Neil also anticipates that some services will shift back to Panama from Suez, which “will be good for Savannah as the Garden City Terminal is usually the first-in call for Panama services.” Savannah handled 3.7 million TEUs in 2015 and by 2025 expects to be handling more than five million TEUs per year. This year Savannah added four ship-to-shore cranes to its current fleet of 22 with another four to be delivered in 2018. Savannah is also increasing its rubber-tired gantry crane fleet from 136 to 169.
While offloading containers from ship to port may be less of an issue with all the investment going on, moving the cargo inland from the ports is critical. In that respect, the Port of New Orleans – which opened a $30 million dockside intermodal terminal in April – is definitely on the right track.
Port President & CEO Gary LaGrange says New Orleans is the only deep-draft port served by all six major Class 1 railways, with CN being the largest. Not only has it increased container movements by rail, but it has started a container-on-barge service from Baton Rouge to New Orleans for the export market. With a current capacity of 850,000 TEUs, the port last year handled more than 500,000 and expects 600,000 this year.
New Orleans can handle ships up to 10,000 TEUs, and that fits firmly into its strategy. “Transshipment, we think, will play a big role for quite some time,” LaGrange explains. “We will have larger ships on the Pacific or Atlantic side going to transshipment ports for distribution purposes, using feeder ships that will vary from 5,000 to 10,000 TEUs.”
Port Tampa Bay doesn’t handle a large volume of containers, but it’s looking to change that, says Wade Elliott, Vice President of Marketing & Business Development, who points out that there are approximately 240 distribution centers “in our backyard, the largest concentration of distribution centers in the area. So we have a preferred cost advantage by having those containers come through Tampa rather than through more distant ports.”
Discharging those boxes in Tampa and trucking them half an hour or within a 100-mile radius, as opposed to taking them off in Savannah or South Florida and trucking them four or five hours, means considerable savings, he adds. On average, it’s about $700 per container. The port is working with shippers and ocean carriers to attract more cargo and larger vessels to its terminals and recently took delivery of two post-Panamax cranes.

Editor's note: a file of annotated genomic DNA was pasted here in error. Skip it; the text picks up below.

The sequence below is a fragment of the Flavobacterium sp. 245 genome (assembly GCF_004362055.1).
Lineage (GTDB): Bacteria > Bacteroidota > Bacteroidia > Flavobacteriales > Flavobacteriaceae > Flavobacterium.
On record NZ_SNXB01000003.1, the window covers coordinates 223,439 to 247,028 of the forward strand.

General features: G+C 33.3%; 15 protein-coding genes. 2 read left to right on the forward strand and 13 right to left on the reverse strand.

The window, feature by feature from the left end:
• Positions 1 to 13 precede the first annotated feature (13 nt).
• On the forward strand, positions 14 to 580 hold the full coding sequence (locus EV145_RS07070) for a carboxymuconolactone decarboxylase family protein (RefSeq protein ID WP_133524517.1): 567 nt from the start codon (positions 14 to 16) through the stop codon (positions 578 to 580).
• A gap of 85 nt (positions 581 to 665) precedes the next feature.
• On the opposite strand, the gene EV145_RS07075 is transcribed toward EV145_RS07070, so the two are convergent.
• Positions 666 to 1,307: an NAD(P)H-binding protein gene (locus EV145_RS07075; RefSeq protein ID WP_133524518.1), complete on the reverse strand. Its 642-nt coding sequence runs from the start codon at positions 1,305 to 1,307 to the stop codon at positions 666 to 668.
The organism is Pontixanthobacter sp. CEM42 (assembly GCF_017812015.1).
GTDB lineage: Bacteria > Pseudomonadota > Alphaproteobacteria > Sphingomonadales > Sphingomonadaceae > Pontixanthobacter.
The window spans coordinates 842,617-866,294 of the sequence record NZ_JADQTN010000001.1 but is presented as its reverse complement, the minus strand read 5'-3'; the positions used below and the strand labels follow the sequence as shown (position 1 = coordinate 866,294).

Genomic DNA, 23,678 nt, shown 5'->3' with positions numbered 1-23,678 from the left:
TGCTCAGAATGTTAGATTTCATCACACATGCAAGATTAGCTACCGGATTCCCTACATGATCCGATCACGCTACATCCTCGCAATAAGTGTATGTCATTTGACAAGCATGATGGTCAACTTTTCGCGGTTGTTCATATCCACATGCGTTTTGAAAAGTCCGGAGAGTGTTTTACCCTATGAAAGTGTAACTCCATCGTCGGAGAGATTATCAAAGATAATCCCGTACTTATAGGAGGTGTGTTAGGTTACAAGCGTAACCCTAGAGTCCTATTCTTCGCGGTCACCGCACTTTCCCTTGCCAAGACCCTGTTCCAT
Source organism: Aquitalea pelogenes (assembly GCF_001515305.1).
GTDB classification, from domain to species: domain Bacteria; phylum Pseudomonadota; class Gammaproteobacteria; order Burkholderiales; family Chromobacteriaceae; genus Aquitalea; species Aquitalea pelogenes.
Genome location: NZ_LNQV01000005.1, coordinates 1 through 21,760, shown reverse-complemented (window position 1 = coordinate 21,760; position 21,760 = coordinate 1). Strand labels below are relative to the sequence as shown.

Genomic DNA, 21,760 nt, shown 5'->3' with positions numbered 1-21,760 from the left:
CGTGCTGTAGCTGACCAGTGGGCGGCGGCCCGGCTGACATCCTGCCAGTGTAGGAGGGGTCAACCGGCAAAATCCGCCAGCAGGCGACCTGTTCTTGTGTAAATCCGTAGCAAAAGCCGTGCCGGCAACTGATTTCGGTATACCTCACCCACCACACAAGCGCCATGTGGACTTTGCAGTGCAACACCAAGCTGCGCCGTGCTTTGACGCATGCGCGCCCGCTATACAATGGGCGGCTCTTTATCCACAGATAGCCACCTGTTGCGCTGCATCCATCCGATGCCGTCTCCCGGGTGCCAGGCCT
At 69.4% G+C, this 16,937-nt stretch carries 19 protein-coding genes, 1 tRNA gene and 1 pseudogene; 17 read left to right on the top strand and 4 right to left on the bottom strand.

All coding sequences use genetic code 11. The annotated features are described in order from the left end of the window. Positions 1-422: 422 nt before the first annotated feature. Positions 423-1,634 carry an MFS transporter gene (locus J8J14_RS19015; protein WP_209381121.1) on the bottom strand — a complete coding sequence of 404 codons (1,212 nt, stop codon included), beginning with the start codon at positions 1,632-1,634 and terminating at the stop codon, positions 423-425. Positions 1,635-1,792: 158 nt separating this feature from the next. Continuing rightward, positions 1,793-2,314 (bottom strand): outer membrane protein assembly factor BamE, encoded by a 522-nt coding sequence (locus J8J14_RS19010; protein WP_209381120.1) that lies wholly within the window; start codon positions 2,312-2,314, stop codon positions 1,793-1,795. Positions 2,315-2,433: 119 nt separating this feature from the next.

It’s also adding terminal and warehousing space and is about to break ground on a 130,000-square-foot cold storage facility. “The whole food and beverage industry here is significant,” Elliott says, citing wine and spirits distribution centers, large grocery and supermarket retailers, and a strong agricultural industry.
PortMiami has been big-ship ready for the past several months after completing a $1 billion capital infrastructure program. Miami now claims the deepest channel in the southeastern U.S. at 50 to 52 feet after a major dredge. It has added towing services; installed new, super post-Panamax cranes; constructed an on-dock intermodal rail service in partnership with the Florida East Coast Railway, and dug a new, fast-access tunnel connecting the port directly to the interstate highway system.
With the enlarged infrastructure, the port expects increased business from Panama. Port Director & CEO Juan Kuryla calls the canal expansion “a game-changer in our history.” He says there is no other port on the East Coast south of Virginia “more ready to accept post-Panamax-sized vessels.”
Miami cites its location as a great advantage. Being at the “crossroads of the Americas,” it is the first deepwater port of call in the U.S. for larger vessels transiting the canal. Miami also bills itself as an ideal transfer point for the transshipment of Asian goods destined for Latin America and the Caribbean.
Farther north in Baltimore, James White, Executive Director of the Maryland Port Administration, agrees with the “game-changer” assessment and sees his port benefitting as well: “We are in a very competitive position because, thanks to our public-private partnership with Ports America, we are one of only a few East Coast ports that has the necessary infrastructure in place to accommodate the big ships. Baltimore has a 50-foot channel, 50-foot container berth and 11 cranes, four of which are super post-Panamax.” He adds that Baltimore sits within the nation’s third largest consumer market and two-thirds of the nation’s population are within an overnight’s drive from the port. – MarEx
Maritime journalist Tom Peters is a frequent contributor to the magazine.
The opinions expressed herein are the author's and not necessarily those of The Maritime Executive.